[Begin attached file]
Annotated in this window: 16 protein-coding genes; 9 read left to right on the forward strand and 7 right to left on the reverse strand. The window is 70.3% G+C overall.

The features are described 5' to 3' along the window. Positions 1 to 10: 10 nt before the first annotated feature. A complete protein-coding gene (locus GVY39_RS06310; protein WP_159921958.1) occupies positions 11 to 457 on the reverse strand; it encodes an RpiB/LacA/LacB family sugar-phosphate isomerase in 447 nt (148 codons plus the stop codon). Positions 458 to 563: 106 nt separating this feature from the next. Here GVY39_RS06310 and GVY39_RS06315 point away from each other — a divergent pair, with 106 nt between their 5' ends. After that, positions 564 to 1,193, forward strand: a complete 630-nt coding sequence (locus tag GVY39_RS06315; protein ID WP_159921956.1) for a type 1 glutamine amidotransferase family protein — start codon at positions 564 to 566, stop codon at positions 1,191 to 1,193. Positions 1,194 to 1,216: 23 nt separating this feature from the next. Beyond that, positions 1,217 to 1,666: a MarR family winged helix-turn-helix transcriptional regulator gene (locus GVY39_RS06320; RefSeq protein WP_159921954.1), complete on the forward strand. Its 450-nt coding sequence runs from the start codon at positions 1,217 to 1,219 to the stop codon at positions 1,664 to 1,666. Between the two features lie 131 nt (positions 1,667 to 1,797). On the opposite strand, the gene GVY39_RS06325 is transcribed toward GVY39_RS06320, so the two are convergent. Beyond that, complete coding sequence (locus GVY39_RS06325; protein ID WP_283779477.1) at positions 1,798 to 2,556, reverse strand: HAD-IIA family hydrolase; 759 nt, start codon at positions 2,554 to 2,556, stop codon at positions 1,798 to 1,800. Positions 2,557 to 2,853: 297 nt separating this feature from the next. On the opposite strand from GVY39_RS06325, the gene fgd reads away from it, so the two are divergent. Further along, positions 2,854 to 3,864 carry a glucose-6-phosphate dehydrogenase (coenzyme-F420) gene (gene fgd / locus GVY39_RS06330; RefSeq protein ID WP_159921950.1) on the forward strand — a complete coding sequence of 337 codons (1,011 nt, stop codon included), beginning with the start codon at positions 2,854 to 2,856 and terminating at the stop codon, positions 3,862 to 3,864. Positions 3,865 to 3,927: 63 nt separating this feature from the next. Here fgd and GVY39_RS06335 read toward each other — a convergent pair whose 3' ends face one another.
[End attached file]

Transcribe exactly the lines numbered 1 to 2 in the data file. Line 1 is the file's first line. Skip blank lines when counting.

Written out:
Annotated in this window: 16 protein-coding genes; 9 read left to right on the forward strand and 7 right to left on the reverse strand. The window is 70.3% G+C overall.

The features are described 5' to 3' along the window. Positions 1 to 10: 10 nt before the first annotated feature. A complete protein-coding gene (locus GVY39_RS06310; protein WP_159921958.1) occupies positions 11 to 457 on the reverse strand; it encodes an RpiB/LacA/LacB family sugar-phosphate isomerase in 447 nt (148 codons plus the stop codon). Positions 458 to 563: 106 nt separating this feature from the next. Here GVY39_RS06310 and GVY39_RS06315 point away from each other — a divergent pair, with 106 nt between their 5' ends. After that, positions 564 to 1,193, forward strand: a complete 630-nt coding sequence (locus tag GVY39_RS06315; protein ID WP_159921956.1) for a type 1 glutamine amidotransferase family protein — start codon at positions 564 to 566, stop codon at positions 1,191 to 1,193. Positions 1,194 to 1,216: 23 nt separating this feature from the next. Beyond that, positions 1,217 to 1,666: a MarR family winged helix-turn-helix transcriptional regulator gene (locus GVY39_RS06320; RefSeq protein WP_159921954.1), complete on the forward strand. Its 450-nt coding sequence runs from the start codon at positions 1,217 to 1,219 to the stop codon at positions 1,664 to 1,666. Between the two features lie 131 nt (positions 1,667 to 1,797). On the opposite strand, the gene GVY39_RS06325 is transcribed toward GVY39_RS06320, so the two are convergent. Beyond that, complete coding sequence (locus GVY39_RS06325; protein ID WP_283779477.1) at positions 1,798 to 2,556, reverse strand: HAD-IIA family hydrolase; 759 nt, start codon at positions 2,554 to 2,556, stop codon at positions 1,798 to 1,800. Positions 2,557 to 2,853: 297 nt separating this feature from the next. On the opposite strand from GVY39_RS06325, the gene fgd reads away from it, so the two are divergent. Further along, positions 2,854 to 3,864 carry a glucose-6-phosphate dehydrogenase (coenzyme-F420) gene (gene fgd / locus GVY39_RS06330; RefSeq protein ID WP_159921950.1) on the forward strand — a complete coding sequence of 337 codons (1,011 nt, stop codon included), beginning with the start codon at positions 2,854 to 2,856 and terminating at the stop codon, positions 3,862 to 3,864. Positions 3,865 to 3,927: 63 nt separating this feature from the next. Here fgd and GVY39_RS06335 read toward each other — a convergent pair whose 3' ends face one another.